—Joseph Parker, City Temple Pulpit, vol. 1. p. 10.
Reference.—XXVIII. 7, 8.—Spurgeon, Sermons, vol. xlix. No. 2862.
'The whole book of Job,' says Ruskin in his Lectures on Architecture and Painting (p. 79), 'appears to have been chiefly written and placed in the inspired volume in order to show the value of natural history, and its power on the human heart. I cannot pass by it without pointing out the evidences of the beauty of the country that Job inhabited.' Then, after pointing out it was an arable country (1:14), a mountain country (6:15-17), and a rocky country (8:16-17, 5:23), 'visited, like the valleys of Switzerland by convulsions and falls of mountains' (14:18, v. 9; 28:9), he concludes: 'You see, Job's country was one like your own, full of pleasant brooks and rivers, rushing among the rocks, and of all other sweet and noble elements of landscape. The magnificent allusions to natural scenery throughout the book are therefore calculated to touch the heart to the end of time.'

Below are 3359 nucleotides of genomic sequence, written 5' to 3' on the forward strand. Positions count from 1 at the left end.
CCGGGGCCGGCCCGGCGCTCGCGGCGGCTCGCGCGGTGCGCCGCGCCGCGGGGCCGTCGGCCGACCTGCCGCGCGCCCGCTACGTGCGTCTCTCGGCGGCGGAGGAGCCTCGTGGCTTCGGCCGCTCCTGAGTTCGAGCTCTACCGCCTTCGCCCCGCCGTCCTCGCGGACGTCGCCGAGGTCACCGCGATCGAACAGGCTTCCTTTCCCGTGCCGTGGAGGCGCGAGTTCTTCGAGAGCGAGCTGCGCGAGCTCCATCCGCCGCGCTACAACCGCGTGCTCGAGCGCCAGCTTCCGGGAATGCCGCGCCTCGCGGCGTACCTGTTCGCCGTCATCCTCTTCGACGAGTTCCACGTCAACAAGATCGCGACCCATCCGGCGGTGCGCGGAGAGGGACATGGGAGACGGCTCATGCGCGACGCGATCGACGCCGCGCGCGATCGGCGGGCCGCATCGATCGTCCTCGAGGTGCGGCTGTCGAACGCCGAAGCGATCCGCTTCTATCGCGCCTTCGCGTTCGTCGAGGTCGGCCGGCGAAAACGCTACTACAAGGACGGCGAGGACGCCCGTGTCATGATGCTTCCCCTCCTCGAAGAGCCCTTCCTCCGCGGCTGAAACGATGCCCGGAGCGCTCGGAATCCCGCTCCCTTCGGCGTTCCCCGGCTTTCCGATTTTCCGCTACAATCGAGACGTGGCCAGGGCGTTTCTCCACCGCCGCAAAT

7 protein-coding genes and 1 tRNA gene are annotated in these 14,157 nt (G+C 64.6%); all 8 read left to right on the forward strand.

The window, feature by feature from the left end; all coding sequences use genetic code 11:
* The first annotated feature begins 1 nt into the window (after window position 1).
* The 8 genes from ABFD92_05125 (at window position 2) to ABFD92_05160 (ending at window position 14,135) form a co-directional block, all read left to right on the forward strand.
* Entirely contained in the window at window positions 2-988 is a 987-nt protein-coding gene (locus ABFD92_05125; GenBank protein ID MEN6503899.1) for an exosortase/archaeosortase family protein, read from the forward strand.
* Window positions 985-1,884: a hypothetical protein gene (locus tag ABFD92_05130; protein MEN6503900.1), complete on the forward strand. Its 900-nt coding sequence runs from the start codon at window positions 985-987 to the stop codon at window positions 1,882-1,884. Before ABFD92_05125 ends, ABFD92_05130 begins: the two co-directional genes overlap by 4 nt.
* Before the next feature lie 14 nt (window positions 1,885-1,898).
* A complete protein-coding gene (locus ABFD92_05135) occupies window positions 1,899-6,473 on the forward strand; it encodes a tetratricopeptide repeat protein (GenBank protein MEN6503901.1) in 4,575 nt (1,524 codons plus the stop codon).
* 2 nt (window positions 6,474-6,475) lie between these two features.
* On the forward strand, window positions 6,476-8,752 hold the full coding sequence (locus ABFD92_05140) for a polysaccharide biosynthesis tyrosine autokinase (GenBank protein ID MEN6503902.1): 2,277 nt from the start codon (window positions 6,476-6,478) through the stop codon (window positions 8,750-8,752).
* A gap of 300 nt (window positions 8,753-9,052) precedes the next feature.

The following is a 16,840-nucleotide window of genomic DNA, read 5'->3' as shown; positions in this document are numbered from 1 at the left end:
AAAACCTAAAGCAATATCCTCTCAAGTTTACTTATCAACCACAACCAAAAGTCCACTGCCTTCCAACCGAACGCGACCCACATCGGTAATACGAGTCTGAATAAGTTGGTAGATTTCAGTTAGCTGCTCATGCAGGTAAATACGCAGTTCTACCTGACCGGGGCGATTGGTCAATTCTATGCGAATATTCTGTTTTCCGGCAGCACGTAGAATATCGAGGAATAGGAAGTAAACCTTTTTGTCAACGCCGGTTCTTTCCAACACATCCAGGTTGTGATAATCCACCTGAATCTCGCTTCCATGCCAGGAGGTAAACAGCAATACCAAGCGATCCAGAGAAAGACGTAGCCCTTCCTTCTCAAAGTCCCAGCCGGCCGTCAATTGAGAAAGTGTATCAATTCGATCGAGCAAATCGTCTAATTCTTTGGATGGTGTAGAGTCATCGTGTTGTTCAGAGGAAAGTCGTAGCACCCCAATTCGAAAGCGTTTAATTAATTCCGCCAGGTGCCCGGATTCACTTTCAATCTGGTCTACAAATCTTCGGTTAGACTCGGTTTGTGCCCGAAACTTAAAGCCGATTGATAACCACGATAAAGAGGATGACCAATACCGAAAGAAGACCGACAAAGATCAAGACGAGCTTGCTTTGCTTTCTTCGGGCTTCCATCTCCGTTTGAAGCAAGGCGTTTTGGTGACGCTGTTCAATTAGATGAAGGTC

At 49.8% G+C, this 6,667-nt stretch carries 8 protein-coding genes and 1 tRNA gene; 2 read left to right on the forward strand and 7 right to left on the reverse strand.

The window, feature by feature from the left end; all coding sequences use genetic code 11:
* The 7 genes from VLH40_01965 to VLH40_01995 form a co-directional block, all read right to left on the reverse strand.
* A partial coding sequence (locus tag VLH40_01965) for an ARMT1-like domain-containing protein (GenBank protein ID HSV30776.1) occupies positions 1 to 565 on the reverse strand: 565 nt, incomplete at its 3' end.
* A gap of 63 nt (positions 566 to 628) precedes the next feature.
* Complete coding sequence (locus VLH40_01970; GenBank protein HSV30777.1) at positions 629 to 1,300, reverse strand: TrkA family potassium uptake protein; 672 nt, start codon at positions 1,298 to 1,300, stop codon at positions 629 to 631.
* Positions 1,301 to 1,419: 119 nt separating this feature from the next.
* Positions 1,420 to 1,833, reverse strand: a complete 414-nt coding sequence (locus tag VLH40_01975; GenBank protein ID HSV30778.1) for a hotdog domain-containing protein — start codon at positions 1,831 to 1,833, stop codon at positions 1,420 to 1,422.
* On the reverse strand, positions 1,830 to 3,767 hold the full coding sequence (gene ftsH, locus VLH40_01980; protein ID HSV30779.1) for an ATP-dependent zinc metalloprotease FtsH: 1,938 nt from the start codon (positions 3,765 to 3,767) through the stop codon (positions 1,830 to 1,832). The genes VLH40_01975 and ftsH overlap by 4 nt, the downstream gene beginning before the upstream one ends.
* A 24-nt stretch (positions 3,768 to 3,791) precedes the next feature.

But there are a great many things in this world at least, that are not 'precious' at all: indifference and ease, which are burdens upon the life of the world; vanity, selfishness, and malice, which are its poison and pestilence. These things also are not unseen by Him: lurk they under ever so fair a disguise, the cloak of wisdom, the decencies of wealth, or the gloss of an untarnished name, He looks at them with